At the recent 2019 Advances in Inflammatory Bowel Diseases Annual Meeting (AIBD) in Orlando, Florida, researchers revealed that pediatric inflammatory bowel disease (IBD) patients took antidepressants and other psychotropic drugs at a higher rate of 28.5% compared with other children of the same age in a retrospective chart review study.1 Results also showed that 43% of these patients did not receive mental health services.1 These findings are important in raising awareness of psychiatric disorders in this particular patient population and suggest that regular screening measures should be implemented for early intervention.1
IBD is a collective term for disorders that involve chronic inflammation of the digestive tract of which 25% of sufferers are diagnosed under 20.2 There is a rising incidence of pediatric IBD in Hong Kong, from 0.17 per 100,000 population in 2006 to 0.55 per 100,000 population in 2016.3 The disease can be more aggressive in young patients, with some requiring hospitalization, surgery and steroid use, and may therefore be associated with increased psychological stress.4,5 As such, previous research has found that pediatric IBD patients suffer from depressive and anxiety disorders at a higher rate than other children.6 Given that psychiatric disorders are generally undertreated in the adult IBD population, a retrospective chart review was used to assess the usage of psychotropic medication and mental health services in pediatric patients with IBD, at the University of Rochester Medical Center (URMC).1
The study analyzed 400 patients who were seen at the URMC between 2016 and 2019 and excluded those with a medication history of treating attention deficit hyperactivity disorder and chronic migraine. Patients had a mean age at diagnosis of 11.5 years and 57% of them were male.1 Overall, 28.5% of patients had taken or were taking psychotropic drugs to treat a psychological disorder, which is 10 times higher than the rate of the general pediatric population.1 Results also showed that the most common disorders were anxiety (23%) and depression (14%), which were primarily being treated with selective serotonin reuptake inhibitors.1 Interestingly, 75% of the mental health service and psychiatric medication usage began after IBD diagnosis, suggesting that IBD may contribute to the development of mental health disorders.1 Additionally, 43% of patients taking psychotropic medication were not being attended to by a mental health provider.1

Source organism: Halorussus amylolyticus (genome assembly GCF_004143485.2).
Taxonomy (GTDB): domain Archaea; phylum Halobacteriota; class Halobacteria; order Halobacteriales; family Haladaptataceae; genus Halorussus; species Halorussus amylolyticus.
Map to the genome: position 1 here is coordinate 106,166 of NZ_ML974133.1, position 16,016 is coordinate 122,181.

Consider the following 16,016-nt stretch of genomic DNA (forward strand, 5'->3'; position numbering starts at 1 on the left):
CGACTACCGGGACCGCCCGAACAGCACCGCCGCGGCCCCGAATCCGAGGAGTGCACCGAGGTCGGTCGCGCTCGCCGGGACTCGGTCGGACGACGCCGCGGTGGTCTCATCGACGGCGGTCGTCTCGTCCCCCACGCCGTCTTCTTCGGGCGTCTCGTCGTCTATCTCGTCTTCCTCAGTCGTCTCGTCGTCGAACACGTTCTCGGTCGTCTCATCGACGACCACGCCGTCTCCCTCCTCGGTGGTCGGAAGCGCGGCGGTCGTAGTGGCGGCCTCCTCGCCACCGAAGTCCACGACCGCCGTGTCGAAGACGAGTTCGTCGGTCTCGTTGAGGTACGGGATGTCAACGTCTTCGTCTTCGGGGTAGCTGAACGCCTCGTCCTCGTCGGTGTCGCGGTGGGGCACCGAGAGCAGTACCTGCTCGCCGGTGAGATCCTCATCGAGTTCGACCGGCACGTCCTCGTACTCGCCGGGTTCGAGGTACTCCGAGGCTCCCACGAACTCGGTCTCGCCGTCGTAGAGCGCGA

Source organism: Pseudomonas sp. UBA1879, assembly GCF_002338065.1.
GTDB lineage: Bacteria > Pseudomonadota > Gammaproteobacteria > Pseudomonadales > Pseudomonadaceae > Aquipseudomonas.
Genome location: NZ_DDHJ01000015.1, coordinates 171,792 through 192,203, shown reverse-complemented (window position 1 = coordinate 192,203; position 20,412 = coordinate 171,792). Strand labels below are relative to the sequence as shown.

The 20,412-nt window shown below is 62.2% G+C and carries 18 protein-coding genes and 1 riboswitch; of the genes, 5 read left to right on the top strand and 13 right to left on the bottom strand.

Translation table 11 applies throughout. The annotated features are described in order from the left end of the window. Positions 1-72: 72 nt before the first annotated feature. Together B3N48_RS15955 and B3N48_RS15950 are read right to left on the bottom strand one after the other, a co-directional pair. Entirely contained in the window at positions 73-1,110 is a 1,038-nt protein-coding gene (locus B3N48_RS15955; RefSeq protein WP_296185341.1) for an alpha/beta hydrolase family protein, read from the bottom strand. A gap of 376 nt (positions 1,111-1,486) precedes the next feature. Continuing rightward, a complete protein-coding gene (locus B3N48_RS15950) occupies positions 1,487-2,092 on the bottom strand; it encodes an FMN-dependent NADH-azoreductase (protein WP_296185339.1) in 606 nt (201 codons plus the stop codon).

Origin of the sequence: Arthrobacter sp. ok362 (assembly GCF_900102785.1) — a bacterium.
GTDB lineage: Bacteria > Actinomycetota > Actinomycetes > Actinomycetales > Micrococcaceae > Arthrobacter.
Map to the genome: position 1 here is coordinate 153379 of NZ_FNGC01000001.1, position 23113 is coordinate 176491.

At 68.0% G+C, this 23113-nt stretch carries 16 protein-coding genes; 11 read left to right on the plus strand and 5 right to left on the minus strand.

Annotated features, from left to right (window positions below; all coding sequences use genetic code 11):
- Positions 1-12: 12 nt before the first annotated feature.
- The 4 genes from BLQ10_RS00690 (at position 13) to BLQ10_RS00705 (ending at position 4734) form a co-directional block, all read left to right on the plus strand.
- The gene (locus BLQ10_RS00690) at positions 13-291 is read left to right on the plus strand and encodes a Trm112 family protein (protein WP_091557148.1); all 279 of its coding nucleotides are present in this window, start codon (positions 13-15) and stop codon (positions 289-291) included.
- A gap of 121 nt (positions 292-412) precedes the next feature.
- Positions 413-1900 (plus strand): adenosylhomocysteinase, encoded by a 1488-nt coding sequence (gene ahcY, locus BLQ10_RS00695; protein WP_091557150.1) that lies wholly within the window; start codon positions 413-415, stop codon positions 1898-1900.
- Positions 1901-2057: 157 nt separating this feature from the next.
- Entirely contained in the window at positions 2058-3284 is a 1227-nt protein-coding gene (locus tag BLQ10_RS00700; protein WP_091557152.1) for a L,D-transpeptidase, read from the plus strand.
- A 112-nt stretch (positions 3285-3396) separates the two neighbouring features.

Based on these findings, the authors concluded that mental health services in this particular patient population are underutilized, and that routine anxiety and depression screening programs should be implemented so that patients can receive the appropriate therapy. Clinicians should also be more active in initiating discussions about mental health with their patients during their clinic or hospital visits. Future longitudinal studies may assess the effects of early interventions on reducing the risk of developing psychiatric illnesses in IBD patients.
1. Conboy N, Saubermann L. P086 Increased Need for Psychotropic Medication and Mental Health Service Usage in Pediatric Patients With Inflammatory Bowel Disease (IBD): The American Journal of Gastroenterology. 2019;114:S22-S23.
2. Baldassano RN, Piccoli DA. Inflammatory bowel disease in pediatric and adolescent patients. Gastroenterol Clin North Am. 1999;28(2):445-458.
3. Paediatric inflammatory bowel diseases in Hong Kong: A single center analysis of 11-year data. http://www.hkjpaed.org/aspr2017/detail.asp?id=25. Accessed January 7, 2020.
4. Cuffari C. Diagnostic Considerations in Pediatric Inflammatory Bowel Disease Management. Gastroenterol Hepatol (N Y). 2009;5(11):775-783.
5. Moon JS. Clinical Aspects and Treatments for Pediatric Inflammatory Bowel Diseases. Pediatr Gastroenterol Hepatol Nutr. 2019;22(1):50-56.
6. Thavamani A et al. Burden of Psychiatric Disorders among Pediatric and Young Adults with Inflammatory Bowel Disease: A Population-Based Analysis. Pediatr Gastroenterol Hepatol Nutr. 2019;22(6):527-535.